Pimblett wouldn’t be cage ready until 2020 – and by that point coronavirus was already wreaking havoc on the European travel restrictions. In a sign of things to come, Pimblett would end up fighting a third replacement in February of 2020. It was no surprise he made quick work of Decky Dalton who had stepped up with just 9 days of prep.

We wouldn’t hear more about Paddy until March 2021. For all intents and purposes -Paddy was back.

 

Soon after he would get the UFC call. According to Pimblett this would be lucky number 3. He told MMAjunkie:

“When they first offered it to me in 2016, I was still fighting at featherweight,” Pimblett said. “I was still very immature. I wasn’t professional at all, still a child partying all the time. When they offered it to me again in 2018, I turned them down the second time, I wasn’t even a proper lightweight then. I was still a boy fighting men. I didn’t even have a proper (strength and conditioning) team.

“I’ve got a ridiculous S&C coach now, Paul Reed. I guess you’ll see on Saturday night the physique of me. I’m a different animal because of him. I’m an absolutely different breed. I’m a specimen now. Back then, I was just a fighter. I was going off heart and skills and talent. Now, I’m an athlete. It’s going to be unbelievable Saturday night when I put it on Luigi and go on with it a nice bonus.”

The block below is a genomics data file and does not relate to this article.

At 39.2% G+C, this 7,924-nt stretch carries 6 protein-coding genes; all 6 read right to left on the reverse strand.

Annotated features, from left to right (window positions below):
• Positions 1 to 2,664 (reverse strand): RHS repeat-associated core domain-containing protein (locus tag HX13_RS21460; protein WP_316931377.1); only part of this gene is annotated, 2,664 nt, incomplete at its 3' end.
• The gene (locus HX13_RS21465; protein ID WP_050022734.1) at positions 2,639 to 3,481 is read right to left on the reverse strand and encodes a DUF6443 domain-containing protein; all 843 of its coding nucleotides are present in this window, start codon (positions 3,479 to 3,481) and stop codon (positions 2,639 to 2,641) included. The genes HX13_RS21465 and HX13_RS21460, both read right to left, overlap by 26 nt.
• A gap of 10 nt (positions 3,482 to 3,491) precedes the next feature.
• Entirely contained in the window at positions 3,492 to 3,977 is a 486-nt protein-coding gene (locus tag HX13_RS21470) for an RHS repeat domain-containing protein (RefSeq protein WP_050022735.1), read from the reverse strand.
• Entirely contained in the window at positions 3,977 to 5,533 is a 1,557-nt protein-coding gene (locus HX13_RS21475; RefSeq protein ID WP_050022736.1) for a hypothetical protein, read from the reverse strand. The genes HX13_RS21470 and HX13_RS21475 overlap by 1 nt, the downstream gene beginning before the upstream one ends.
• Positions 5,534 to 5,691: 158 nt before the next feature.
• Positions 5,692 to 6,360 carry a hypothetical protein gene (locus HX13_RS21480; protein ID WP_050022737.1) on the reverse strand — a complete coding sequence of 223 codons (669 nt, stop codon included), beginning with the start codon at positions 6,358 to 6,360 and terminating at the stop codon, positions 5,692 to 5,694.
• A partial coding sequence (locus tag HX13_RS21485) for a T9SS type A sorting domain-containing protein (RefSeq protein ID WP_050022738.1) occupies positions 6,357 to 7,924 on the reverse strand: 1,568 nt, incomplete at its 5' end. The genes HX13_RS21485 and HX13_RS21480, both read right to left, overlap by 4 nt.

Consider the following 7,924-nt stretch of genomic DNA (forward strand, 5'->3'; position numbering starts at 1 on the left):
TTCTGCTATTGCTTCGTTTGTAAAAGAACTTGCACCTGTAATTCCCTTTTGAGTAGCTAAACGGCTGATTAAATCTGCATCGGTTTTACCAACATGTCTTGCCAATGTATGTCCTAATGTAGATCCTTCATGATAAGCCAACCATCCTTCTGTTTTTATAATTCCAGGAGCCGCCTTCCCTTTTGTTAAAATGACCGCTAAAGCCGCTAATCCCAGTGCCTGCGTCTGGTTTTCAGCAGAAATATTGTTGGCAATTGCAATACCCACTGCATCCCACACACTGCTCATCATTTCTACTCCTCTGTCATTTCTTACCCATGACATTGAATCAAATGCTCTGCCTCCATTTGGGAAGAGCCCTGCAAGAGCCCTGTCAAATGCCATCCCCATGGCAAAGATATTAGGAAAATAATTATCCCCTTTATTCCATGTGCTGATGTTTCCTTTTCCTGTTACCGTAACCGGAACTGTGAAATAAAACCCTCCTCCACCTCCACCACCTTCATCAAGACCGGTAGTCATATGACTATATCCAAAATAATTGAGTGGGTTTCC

And Paddy has had to adapt with the times. Long gone are his jibes at McGregor and jealousy over Darren Till. Now it’s all about Khabib:

“The Khabib fans online are worse than the Conor fans now. It’s embarrassing. You can’t say a bad word about him,” Pimblett continued. “I said that he’s not the GOAT, but said he is that 155 GOAT, and people took no notice of that and just, ‘oh, you said he’s not the GOAT, this and that’. I started getting called a Muslim hater because I said he wasn’t the greatest of all time. And he’s not. I don’t care what anyone says, he’s not the GOAT. You’ve got to have longevity in this sport to be the GOAT, and he hasn’t had longevity. He had three title defenses. Jon Jones has had what, 12?”

 

Much like Darren Till, Paddy the Baddy is marketable and interesting. But is he also too young? Too eager to take damage that accumulates rather fast in elite competition? Sure, he defeated Luigi Vendramini but for a while there he was taking plenty of shots and keeping his chin much too high.

Today, Pimblett is the brand new toy but is he capable of climbing to the top of the sport before the accumulated damage and critical errors catch up to him?